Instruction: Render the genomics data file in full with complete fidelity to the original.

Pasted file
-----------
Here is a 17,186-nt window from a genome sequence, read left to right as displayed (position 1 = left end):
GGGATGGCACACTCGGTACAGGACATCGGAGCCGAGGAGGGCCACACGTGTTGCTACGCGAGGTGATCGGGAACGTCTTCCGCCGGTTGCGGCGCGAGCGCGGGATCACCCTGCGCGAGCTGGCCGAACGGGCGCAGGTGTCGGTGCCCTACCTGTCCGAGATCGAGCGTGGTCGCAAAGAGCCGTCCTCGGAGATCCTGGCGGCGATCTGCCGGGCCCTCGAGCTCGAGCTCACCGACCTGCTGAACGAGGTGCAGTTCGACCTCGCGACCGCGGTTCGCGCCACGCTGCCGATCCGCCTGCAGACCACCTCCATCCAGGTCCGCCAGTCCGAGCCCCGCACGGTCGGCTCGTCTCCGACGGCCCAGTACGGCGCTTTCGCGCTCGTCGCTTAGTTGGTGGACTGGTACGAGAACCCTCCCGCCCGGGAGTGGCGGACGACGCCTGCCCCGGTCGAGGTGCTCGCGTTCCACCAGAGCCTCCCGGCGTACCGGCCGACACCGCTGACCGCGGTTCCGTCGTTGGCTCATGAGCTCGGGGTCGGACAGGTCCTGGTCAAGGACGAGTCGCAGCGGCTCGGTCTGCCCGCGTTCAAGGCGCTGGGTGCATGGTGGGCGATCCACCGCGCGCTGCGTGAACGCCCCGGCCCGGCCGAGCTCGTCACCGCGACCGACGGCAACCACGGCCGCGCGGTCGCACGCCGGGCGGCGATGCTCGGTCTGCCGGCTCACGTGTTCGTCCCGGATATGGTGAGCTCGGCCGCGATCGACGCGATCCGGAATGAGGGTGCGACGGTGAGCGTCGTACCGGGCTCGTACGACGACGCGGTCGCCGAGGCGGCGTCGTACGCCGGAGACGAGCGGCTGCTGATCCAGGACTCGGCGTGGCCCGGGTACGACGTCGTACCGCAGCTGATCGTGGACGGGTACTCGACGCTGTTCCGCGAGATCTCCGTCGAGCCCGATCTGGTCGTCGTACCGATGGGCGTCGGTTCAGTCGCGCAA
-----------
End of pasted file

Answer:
Here is a 17,186-nt window from a genome sequence, read left to right as displayed (position 1 = left end):
GGGATGGCACACTCGGTACAGGACATCGGAGCCGAGGAGGGCCACACGTGTTGCTACGCGAGGTGATCGGGAACGTCTTCCGCCGGTTGCGGCGCGAGCGCGGGATCACCCTGCGCGAGCTGGCCGAACGGGCGCAGGTGTCGGTGCCCTACCTGTCCGAGATCGAGCGTGGTCGCAAAGAGCCGTCCTCGGAGATCCTGGCGGCGATCTGCCGGGCCCTCGAGCTCGAGCTCACCGACCTGCTGAACGAGGTGCAGTTCGACCTCGCGACCGCGGTTCGCGCCACGCTGCCGATCCGCCTGCAGACCACCTCCATCCAGGTCCGCCAGTCCGAGCCCCGCACGGTCGGCTCGTCTCCGACGGCCCAGTACGGCGCTTTCGCGCTCGTCGCTTAGTTGGTGGACTGGTACGAGAACCCTCCCGCCCGGGAGTGGCGGACGACGCCTGCCCCGGTCGAGGTGCTCGCGTTCCACCAGAGCCTCCCGGCGTACCGGCCGACACCGCTGACCGCGGTTCCGTCGTTGGCTCATGAGCTCGGGGTCGGACAGGTCCTGGTCAAGGACGAGTCGCAGCGGCTCGGTCTGCCCGCGTTCAAGGCGCTGGGTGCATGGTGGGCGATCCACCGCGCGCTGCGTGAACGCCCCGGCCCGGCCGAGCTCGTCACCGCGACCGACGGCAACCACGGCCGCGCGGTCGCACGCCGGGCGGCGATGCTCGGTCTGCCGGCTCACGTGTTCGTCCCGGATATGGTGAGCTCGGCCGCGATCGACGCGATCCGGAATGAGGGTGCGACGGTGAGCGTCGTACCGGGCTCGTACGACGACGCGGTCGCCGAGGCGGCGTCGTACGCCGGAGACGAGCGGCTGCTGATCCAGGACTCGGCGTGGCCCGGGTACGACGTCGTACCGCAGCTGATCGTGGACGGGTACTCGACGCTGTTCCGCGAGATCTCCGTCGAGCCCGATCTGGTCGTCGTACCGATGGGCGTCGGTTCAGTCGCGCAA